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1. No (Scottish) 4. Heroic tales 9. A way to tend 14. Not or 15. Where rockers play 16. Dutch name for Ypres 17. Ingested 18. A resident of California 20. Unfounded rumor 22. Oats 23. Type of women’s coat 24. Life forms 28. Every 29. Alternating current 30. Withered 31. “Gymnopedies” composer 33. Plate glasses 37. Muscial artist __ DeBarge 38. Before 39. Arrange in steps of size 41. Electron cloud model 42. Morning 43. Leonard _ _, famed Swiss mathematician 44. Capital city of Buenos Aires province 46. Snouts 49. Of I 50. Swiss river 51. Perplexes 55. Made angry 58. Precious stone 59. Type of envelope 60. One who believes in reason and knowledge 64. Monitors brain activity (abbr.) 65. Get _ ___ of 66. Actress Zellweger 67. Spinal muscular atrophy (abbr.) 68. “Inferno” author 69. Puts together in time 70. Silvery-white metal
1. Civil Rights group 2. Early Slavic society 3. Mammals that lack incisors and canines 4. Blasphemy 5. Israeli city 6. Put this in your hair 7. Black tropical American cuckoo 8. Month in the Islamic calendar 9. Begets 10. Court game 11. Painkiller 12. New Zealand parrot 13. Suffix 19. Egg cells 21. Another name for Thor 24. About pontiff 25. The academic world 26. Raise 27. Civil rights city in Alabama 31. Encompasses 32. Helmet 34. Nostrils 35. Lovable Spielberg alien 36. Divides 40. Ruthenium 41. Preceding all others in time 45. Past participle of lie 47. Fastener 48. Overindulged 52. Ancient lyric poem 53. Ardent supporter 54. Iranian village and Islamic pilgrim attire 56. A fragrant resin obtained from tropical trees 57. Semitic fertility god 59. Millisecond 60. Cool! 61. “Take on Me” singers 62. ESPN sportscaster Bob 63. Accommodating place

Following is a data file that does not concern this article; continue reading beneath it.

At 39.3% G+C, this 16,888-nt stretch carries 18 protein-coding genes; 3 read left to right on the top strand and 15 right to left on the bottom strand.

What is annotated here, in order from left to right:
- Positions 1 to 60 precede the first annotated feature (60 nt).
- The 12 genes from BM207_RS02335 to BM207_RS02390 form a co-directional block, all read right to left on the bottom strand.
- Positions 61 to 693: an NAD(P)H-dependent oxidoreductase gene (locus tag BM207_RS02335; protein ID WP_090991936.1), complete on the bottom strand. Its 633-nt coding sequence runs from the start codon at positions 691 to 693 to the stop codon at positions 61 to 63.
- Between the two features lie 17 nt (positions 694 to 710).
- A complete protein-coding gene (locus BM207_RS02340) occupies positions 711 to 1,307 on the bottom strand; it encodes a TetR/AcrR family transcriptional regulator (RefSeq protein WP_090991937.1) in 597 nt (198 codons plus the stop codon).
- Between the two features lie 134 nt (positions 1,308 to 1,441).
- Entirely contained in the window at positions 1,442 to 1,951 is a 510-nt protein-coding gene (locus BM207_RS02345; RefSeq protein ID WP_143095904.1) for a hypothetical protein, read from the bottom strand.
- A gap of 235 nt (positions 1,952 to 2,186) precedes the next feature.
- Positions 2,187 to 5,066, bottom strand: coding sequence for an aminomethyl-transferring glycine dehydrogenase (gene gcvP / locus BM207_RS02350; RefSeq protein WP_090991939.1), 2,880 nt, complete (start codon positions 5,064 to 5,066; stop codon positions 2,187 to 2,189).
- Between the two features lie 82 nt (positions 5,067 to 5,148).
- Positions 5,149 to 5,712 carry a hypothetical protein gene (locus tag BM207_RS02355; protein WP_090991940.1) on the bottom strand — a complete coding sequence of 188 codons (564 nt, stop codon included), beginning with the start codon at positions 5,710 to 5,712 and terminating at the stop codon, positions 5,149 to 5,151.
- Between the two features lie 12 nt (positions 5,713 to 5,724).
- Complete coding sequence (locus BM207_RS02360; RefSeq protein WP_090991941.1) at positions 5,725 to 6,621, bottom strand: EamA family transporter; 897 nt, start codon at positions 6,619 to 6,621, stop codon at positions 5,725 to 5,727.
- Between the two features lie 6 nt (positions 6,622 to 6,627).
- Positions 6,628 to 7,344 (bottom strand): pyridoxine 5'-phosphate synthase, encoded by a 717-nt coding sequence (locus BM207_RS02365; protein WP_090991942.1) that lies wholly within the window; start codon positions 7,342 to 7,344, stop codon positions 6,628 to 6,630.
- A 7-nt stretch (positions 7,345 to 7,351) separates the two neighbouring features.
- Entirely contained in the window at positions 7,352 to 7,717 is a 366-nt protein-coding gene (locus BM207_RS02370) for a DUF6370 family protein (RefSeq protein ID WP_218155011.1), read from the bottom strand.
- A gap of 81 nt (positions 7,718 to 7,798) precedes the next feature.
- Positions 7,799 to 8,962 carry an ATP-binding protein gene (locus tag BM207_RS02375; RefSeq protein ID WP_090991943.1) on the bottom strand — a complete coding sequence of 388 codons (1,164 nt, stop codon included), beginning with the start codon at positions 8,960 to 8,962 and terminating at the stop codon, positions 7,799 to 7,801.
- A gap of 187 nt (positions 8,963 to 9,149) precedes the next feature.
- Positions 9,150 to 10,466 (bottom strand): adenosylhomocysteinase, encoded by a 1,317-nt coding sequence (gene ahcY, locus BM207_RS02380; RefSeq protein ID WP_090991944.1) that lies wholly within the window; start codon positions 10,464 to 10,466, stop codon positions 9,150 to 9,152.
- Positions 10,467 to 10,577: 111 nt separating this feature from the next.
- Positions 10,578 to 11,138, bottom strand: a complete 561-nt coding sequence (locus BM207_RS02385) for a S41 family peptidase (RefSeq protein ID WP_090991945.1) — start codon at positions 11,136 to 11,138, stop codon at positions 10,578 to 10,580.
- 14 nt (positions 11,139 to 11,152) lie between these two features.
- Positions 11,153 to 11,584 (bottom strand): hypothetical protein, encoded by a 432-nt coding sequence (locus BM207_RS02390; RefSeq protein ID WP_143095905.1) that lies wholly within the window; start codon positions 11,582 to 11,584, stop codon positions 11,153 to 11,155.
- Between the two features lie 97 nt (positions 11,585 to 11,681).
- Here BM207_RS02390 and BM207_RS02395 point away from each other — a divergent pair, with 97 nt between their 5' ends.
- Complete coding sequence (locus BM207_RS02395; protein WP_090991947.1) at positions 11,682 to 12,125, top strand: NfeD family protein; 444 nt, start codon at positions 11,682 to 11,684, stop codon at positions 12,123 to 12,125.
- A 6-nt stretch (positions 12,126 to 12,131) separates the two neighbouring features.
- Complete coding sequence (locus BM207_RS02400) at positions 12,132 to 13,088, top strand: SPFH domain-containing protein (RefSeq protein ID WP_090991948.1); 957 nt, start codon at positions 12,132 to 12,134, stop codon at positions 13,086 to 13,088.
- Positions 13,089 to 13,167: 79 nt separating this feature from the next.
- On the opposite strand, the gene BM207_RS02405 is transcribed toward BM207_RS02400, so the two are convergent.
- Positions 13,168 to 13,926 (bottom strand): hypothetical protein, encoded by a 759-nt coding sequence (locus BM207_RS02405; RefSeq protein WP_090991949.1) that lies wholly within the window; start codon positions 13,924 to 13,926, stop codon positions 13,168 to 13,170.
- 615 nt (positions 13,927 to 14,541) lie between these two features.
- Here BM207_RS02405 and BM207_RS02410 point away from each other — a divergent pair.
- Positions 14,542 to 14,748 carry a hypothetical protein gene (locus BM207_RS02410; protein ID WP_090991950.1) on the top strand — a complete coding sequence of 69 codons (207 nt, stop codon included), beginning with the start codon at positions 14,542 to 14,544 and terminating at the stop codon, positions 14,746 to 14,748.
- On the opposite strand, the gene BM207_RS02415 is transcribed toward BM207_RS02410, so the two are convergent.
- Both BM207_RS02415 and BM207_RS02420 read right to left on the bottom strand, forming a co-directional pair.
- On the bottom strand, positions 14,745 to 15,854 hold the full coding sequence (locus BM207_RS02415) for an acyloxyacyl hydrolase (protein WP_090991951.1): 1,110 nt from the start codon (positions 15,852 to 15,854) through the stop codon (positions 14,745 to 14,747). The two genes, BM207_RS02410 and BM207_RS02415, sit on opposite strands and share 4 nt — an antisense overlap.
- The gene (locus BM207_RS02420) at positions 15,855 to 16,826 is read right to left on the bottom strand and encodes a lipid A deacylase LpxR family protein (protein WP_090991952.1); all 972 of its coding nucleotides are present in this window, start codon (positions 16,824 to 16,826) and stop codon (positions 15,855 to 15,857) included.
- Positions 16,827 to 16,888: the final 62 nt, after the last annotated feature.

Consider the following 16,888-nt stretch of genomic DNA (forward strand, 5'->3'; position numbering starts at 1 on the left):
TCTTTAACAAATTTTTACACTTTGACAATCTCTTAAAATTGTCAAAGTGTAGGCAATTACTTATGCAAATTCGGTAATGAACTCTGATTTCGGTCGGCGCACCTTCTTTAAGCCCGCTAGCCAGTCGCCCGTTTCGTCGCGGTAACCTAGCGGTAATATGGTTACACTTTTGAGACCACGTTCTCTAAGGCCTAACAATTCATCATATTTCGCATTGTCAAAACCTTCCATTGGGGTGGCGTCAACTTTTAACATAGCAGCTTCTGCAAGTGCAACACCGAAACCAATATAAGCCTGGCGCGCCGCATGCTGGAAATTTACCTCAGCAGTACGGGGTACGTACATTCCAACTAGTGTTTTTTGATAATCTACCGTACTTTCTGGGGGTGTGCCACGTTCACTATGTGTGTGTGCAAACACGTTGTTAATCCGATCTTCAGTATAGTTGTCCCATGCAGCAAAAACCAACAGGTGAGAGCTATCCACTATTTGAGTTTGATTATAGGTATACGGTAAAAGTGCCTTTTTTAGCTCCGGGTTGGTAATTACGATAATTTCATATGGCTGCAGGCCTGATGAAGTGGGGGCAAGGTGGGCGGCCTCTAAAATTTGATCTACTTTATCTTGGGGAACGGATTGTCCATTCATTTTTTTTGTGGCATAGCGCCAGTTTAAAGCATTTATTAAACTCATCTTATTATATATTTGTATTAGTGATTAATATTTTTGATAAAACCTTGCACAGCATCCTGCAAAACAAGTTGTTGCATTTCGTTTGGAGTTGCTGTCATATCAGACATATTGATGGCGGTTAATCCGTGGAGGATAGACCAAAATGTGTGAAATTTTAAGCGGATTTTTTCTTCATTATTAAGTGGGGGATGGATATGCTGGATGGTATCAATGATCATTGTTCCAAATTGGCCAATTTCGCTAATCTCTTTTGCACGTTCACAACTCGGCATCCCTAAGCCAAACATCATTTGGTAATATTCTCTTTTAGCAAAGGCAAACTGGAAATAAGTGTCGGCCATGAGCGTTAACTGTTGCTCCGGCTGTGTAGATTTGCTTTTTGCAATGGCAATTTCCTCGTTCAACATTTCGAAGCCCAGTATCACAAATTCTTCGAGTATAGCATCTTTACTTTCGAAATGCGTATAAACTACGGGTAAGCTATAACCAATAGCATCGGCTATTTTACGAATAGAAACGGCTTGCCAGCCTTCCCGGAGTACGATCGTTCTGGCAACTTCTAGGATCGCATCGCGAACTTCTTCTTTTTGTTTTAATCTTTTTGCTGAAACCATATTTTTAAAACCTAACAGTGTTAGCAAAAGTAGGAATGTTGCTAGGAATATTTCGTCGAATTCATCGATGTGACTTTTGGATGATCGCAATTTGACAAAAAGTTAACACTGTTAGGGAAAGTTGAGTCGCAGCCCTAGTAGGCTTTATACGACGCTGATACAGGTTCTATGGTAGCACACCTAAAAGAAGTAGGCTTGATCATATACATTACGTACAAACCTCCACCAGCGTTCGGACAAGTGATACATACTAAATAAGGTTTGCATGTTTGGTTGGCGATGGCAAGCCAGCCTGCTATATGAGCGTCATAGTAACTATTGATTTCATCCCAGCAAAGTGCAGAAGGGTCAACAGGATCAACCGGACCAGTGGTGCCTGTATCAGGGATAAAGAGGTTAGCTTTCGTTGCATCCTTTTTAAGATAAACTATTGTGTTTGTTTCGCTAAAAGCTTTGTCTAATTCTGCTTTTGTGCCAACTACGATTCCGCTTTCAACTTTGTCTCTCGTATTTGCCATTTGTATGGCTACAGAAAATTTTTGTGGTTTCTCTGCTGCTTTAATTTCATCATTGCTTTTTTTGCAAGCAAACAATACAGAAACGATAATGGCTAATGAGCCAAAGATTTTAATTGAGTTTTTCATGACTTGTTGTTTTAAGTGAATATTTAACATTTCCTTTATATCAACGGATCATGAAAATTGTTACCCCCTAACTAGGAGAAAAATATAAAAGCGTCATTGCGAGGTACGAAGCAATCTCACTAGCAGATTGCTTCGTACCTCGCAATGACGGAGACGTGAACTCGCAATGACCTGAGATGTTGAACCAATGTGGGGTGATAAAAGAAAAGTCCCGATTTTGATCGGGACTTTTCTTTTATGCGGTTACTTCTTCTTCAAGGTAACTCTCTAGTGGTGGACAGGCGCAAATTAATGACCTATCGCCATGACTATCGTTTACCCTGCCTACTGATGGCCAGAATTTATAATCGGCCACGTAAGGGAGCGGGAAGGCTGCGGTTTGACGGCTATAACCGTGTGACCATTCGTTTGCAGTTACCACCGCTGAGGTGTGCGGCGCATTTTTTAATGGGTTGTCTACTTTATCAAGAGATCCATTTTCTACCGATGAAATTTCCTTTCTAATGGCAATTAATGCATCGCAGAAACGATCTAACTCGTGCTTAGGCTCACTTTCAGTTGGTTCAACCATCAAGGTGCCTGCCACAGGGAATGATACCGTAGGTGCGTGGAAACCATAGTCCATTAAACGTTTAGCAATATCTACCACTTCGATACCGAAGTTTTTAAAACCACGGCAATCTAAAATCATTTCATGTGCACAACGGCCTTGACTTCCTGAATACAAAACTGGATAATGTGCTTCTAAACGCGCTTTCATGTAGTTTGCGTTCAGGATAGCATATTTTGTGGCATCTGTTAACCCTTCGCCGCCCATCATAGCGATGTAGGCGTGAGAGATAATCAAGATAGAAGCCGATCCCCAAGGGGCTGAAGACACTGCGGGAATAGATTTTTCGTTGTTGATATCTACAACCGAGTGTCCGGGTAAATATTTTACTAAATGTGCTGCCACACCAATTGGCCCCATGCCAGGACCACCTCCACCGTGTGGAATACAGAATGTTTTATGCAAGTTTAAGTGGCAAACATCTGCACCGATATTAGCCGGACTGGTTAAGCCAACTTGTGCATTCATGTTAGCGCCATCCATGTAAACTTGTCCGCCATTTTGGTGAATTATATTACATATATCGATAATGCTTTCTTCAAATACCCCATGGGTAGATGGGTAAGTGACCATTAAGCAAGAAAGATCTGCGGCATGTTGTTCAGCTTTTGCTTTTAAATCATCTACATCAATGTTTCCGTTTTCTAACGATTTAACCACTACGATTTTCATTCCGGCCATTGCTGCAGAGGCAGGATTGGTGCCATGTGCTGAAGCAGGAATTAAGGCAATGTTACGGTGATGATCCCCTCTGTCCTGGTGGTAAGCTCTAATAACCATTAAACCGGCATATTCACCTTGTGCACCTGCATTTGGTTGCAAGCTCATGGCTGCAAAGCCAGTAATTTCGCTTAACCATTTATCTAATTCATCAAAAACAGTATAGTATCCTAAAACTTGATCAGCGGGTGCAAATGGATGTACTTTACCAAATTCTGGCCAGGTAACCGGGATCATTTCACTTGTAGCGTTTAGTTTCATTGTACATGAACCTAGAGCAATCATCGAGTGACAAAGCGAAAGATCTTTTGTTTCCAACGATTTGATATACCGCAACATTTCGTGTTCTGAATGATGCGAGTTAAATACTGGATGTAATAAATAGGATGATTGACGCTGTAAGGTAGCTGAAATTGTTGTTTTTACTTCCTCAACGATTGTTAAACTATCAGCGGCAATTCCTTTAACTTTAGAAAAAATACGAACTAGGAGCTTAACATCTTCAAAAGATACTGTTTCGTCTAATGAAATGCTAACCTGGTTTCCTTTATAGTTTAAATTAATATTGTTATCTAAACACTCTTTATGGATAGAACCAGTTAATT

Seeking adults 18 or older with high school diploma or GED and reliable transportation to work with adults with developmental disabilities in their homes. Must have a good driving record, insurance and a clean background check. Clean drug test mandatory. Experience with persons with developmental disabilities or mental health issues a bonus, but not required. Training provided. Looking for part time, subs and drivers, but full time may open up. Company is based in Garrettsville, Ohio, but also need people to work in Aurora, Ravenna, Middlefield, Streetsboro. Job duties include transporting individuals to appointments, work or social activities, assistance with ADLs, minor home cleaning/ maintenance and general supervision. Please call for further information and to set up an interview at 330-527-5918 Monday – Friday 11:00 am – 4:00 pm 12/16
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1 Bedroom, 2 Bedroom & Furnished Efficiencies Starting at $360 Newton Falls & Lake Milton. Call For Details 330-872-7100